Between watching and reading!

Subtitled shows

Between watching and reading!

“SLS creates a ‘what you hear is what you read’ response among viewers thereby reinforcing weak reading skills automatically and subconsciously,” says linguistic specialist Smitha Rego. “Many people are unaware that the idea of SLS was first innovated by the Centre for Educational Innovation, IIMA under Brij Kothari, a faculty member,” she adds.

SLS improves literacy skills of the audience overcoming the impediment of foreign accents and speech patterns that may be difficult to follow. “Not just in English, SLS is also effectively used in regional languages to push up the literacy quotient. It is a great method to gently release reading into people’s insatiable appetite for film songs, thereby turning millions of viewers, whose literacy levels are low, into lifelong readers. SLS has been implemented on Doordarshan’s film songs’ programmes in Hindi, Bengali, Gujarati, Tamil and other languages,” she explains.

There are many who find SLS of great help. Student and TV buff Andrea D’Silva says, “I find SLS useful, especially in forensic dramas like Bones, where several technical and medical terms are used.The characters sometimes tend to speak too fast and one tends to miss out on the finer points of the story.”

For those who finds foreign accents difficult to understand, SLS comes in handy. Prerana Sitaram, a degree student, says, “My dad finds subtitles useful especially since the American or British dialects and accents like the African American or Scottish accents are sometimes a tad difficult to follow. This way you do not miss out on the subtleties in the plotline or the humour in the conversation. I don’t mind SLS at all. It’s also useful if you have to use the mute button for some reason!”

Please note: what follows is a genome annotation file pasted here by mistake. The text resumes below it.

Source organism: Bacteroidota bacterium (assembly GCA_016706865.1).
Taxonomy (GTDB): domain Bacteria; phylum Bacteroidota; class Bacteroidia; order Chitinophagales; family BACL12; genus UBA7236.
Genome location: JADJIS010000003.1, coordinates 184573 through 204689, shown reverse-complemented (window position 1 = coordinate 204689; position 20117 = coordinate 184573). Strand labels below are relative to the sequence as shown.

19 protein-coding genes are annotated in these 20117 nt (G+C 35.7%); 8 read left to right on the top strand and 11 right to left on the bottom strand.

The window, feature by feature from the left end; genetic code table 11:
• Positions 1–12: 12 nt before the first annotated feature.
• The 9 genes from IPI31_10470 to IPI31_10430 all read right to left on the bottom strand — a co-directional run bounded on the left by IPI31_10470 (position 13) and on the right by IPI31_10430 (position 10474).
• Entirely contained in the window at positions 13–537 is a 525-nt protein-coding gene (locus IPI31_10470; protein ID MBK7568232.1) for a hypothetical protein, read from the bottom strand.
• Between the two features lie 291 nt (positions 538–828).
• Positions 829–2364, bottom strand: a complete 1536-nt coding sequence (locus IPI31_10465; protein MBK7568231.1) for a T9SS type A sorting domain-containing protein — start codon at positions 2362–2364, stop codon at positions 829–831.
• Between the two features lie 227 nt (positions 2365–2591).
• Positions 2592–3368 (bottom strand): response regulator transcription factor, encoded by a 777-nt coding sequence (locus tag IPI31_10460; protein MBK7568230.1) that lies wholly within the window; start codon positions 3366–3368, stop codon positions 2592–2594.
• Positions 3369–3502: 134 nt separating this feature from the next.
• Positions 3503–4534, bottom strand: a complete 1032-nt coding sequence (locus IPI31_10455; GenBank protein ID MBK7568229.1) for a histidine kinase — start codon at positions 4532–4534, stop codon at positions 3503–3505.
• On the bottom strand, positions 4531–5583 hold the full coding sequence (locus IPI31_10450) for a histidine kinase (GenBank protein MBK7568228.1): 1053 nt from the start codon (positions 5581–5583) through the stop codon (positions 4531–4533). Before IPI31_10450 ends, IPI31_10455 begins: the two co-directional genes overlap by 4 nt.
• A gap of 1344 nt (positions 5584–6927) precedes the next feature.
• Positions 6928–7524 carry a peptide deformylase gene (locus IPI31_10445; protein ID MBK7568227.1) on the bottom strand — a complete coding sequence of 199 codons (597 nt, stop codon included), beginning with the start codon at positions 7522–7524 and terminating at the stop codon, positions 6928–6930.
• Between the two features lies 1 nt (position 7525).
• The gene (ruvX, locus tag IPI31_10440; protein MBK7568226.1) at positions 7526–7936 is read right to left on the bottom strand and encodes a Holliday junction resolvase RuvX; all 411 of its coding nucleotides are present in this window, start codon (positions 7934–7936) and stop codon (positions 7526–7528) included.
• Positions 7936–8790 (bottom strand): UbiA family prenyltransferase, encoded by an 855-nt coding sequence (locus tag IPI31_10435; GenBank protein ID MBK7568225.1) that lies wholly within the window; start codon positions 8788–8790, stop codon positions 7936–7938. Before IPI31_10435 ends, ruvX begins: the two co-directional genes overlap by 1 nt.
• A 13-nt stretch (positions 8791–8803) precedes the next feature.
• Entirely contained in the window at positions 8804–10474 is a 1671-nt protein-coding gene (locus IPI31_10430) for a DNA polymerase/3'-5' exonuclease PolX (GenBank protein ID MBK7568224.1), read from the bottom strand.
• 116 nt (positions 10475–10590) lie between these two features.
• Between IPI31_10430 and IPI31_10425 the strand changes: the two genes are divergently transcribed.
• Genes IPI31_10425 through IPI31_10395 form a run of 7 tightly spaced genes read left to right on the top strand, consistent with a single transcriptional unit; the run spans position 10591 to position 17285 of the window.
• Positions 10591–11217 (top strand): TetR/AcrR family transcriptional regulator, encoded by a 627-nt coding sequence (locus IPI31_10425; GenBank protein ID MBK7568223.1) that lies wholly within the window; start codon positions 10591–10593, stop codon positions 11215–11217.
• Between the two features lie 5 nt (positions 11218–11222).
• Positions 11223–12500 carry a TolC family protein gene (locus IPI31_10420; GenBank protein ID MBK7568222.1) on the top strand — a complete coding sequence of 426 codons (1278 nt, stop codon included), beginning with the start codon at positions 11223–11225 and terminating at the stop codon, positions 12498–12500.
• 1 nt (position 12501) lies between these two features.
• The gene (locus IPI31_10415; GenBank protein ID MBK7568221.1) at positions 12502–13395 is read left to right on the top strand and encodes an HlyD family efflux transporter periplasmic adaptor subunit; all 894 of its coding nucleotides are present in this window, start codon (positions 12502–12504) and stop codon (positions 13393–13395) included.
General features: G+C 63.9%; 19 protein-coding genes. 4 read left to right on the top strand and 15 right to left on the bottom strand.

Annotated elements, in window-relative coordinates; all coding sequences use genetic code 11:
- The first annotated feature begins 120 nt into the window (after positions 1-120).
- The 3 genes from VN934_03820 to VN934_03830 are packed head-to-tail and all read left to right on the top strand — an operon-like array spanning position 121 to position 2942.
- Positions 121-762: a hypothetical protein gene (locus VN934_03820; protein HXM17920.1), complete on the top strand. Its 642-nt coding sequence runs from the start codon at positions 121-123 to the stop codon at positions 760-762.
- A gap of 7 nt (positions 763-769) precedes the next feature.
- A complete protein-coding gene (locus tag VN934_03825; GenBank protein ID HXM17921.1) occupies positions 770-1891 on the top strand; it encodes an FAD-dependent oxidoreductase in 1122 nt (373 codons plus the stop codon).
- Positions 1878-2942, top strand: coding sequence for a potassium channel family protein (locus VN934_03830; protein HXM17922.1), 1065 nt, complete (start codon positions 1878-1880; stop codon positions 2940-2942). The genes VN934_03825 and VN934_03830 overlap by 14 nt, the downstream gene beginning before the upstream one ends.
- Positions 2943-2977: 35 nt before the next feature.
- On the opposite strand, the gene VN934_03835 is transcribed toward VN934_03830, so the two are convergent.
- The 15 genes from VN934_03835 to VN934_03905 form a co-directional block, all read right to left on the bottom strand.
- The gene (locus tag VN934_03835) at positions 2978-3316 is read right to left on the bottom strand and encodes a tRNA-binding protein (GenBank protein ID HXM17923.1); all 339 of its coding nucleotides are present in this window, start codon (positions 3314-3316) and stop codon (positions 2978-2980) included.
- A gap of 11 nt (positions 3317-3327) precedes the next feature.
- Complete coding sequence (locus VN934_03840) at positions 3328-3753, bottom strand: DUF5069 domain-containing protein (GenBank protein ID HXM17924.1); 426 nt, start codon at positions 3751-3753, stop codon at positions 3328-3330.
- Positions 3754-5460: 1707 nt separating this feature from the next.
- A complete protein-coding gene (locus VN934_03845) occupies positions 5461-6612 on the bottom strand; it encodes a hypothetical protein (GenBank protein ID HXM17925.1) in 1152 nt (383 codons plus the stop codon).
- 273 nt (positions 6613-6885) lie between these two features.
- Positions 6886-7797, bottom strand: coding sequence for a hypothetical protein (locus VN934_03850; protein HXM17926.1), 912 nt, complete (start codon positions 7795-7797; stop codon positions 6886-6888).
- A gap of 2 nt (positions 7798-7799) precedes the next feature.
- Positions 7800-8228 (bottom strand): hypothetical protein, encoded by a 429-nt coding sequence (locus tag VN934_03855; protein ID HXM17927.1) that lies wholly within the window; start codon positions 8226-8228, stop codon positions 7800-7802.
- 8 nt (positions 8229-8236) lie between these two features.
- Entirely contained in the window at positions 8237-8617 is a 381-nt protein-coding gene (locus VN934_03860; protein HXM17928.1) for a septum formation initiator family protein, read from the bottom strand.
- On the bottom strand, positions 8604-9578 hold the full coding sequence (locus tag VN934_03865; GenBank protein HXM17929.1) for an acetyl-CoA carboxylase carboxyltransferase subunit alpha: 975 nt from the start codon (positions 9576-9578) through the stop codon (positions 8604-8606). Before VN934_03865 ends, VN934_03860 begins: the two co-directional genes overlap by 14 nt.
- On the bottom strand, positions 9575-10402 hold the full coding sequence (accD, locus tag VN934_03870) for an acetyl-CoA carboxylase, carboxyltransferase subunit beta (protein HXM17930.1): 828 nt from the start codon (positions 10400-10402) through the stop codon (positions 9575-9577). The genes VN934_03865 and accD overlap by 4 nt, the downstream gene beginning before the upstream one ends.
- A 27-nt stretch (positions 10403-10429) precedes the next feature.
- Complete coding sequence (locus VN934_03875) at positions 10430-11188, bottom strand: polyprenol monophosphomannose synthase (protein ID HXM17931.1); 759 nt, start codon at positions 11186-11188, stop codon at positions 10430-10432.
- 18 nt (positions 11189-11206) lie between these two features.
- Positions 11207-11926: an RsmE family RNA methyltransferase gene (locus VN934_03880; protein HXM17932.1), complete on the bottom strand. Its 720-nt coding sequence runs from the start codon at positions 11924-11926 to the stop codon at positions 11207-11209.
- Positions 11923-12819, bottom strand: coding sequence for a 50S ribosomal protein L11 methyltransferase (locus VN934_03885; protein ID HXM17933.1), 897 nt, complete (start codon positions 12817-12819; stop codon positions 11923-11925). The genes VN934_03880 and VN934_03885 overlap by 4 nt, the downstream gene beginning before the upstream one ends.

Not everybody is happy with SLS though. Premila and Praveen Roberts finds it annoying. “They give away the punchline and ruin the jokes and delivery for me.There are some serials or films where same language subtitling is useful but definitely not in sit-coms or comedies where timing is everything,” says Premila. Praveen adds, “My parents find it useful to follow American slang or dialects which are not clear. On the other hand as an IT consultant, I know that people are programmed to automatically read text, so whether you find subtitles useful or not, you tend to read them.This takes away your attention from the on-screen action and distracts you from the plot and characters,” he says.

Smitha says SLS is useful in literacy programmes. “Reading skills picked up in school or adult literacy classes are automatically practiced at home especially in song-based programmes which attract high viewership. So the large scale benefits definitely outweigh the minor disadvantages or inconvenience to the viewers,” adds Smitha.

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